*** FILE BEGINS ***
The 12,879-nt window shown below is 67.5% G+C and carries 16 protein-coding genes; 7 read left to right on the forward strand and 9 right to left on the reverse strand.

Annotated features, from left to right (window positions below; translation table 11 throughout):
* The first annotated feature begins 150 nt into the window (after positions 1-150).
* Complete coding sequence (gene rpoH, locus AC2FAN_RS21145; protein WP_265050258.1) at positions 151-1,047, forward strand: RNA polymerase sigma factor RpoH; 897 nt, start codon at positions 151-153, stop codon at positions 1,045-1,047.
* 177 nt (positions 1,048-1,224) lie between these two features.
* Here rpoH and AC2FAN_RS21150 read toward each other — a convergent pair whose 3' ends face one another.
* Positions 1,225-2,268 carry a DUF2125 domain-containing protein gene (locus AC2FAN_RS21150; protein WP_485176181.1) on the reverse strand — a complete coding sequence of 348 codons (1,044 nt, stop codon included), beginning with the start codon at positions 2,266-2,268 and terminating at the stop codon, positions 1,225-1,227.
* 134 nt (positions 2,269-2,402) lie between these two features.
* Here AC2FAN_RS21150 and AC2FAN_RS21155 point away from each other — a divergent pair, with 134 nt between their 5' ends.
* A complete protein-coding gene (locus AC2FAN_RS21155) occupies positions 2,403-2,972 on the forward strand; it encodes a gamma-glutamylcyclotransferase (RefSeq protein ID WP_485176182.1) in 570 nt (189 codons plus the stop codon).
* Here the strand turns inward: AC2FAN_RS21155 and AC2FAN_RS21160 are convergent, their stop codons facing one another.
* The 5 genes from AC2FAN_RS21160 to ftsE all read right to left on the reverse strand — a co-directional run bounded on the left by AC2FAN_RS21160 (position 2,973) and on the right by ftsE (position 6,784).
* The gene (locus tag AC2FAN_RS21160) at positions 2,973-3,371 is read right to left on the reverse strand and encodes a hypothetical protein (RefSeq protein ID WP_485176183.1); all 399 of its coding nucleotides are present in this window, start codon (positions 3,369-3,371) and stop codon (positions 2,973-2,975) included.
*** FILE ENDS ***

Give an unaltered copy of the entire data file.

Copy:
The 12,879-nt window shown below is 67.5% G+C and carries 16 protein-coding genes; 7 read left to right on the forward strand and 9 right to left on the reverse strand.

Annotated features, from left to right (window positions below; translation table 11 throughout):
* The first annotated feature begins 150 nt into the window (after positions 1-150).
* Complete coding sequence (gene rpoH, locus AC2FAN_RS21145; protein WP_265050258.1) at positions 151-1,047, forward strand: RNA polymerase sigma factor RpoH; 897 nt, start codon at positions 151-153, stop codon at positions 1,045-1,047.
* 177 nt (positions 1,048-1,224) lie between these two features.
* Here rpoH and AC2FAN_RS21150 read toward each other — a convergent pair whose 3' ends face one another.
* Positions 1,225-2,268 carry a DUF2125 domain-containing protein gene (locus AC2FAN_RS21150; protein WP_485176181.1) on the reverse strand — a complete coding sequence of 348 codons (1,044 nt, stop codon included), beginning with the start codon at positions 2,266-2,268 and terminating at the stop codon, positions 1,225-1,227.
* 134 nt (positions 2,269-2,402) lie between these two features.
* Here AC2FAN_RS21150 and AC2FAN_RS21155 point away from each other — a divergent pair, with 134 nt between their 5' ends.
* A complete protein-coding gene (locus AC2FAN_RS21155) occupies positions 2,403-2,972 on the forward strand; it encodes a gamma-glutamylcyclotransferase (RefSeq protein ID WP_485176182.1) in 570 nt (189 codons plus the stop codon).
* Here the strand turns inward: AC2FAN_RS21155 and AC2FAN_RS21160 are convergent, their stop codons facing one another.
* The 5 genes from AC2FAN_RS21160 to ftsE all read right to left on the reverse strand — a co-directional run bounded on the left by AC2FAN_RS21160 (position 2,973) and on the right by ftsE (position 6,784).
* The gene (locus tag AC2FAN_RS21160) at positions 2,973-3,371 is read right to left on the reverse strand and encodes a hypothetical protein (RefSeq protein ID WP_485176183.1); all 399 of its coding nucleotides are present in this window, start codon (positions 3,369-3,371) and stop codon (positions 2,973-2,975) included.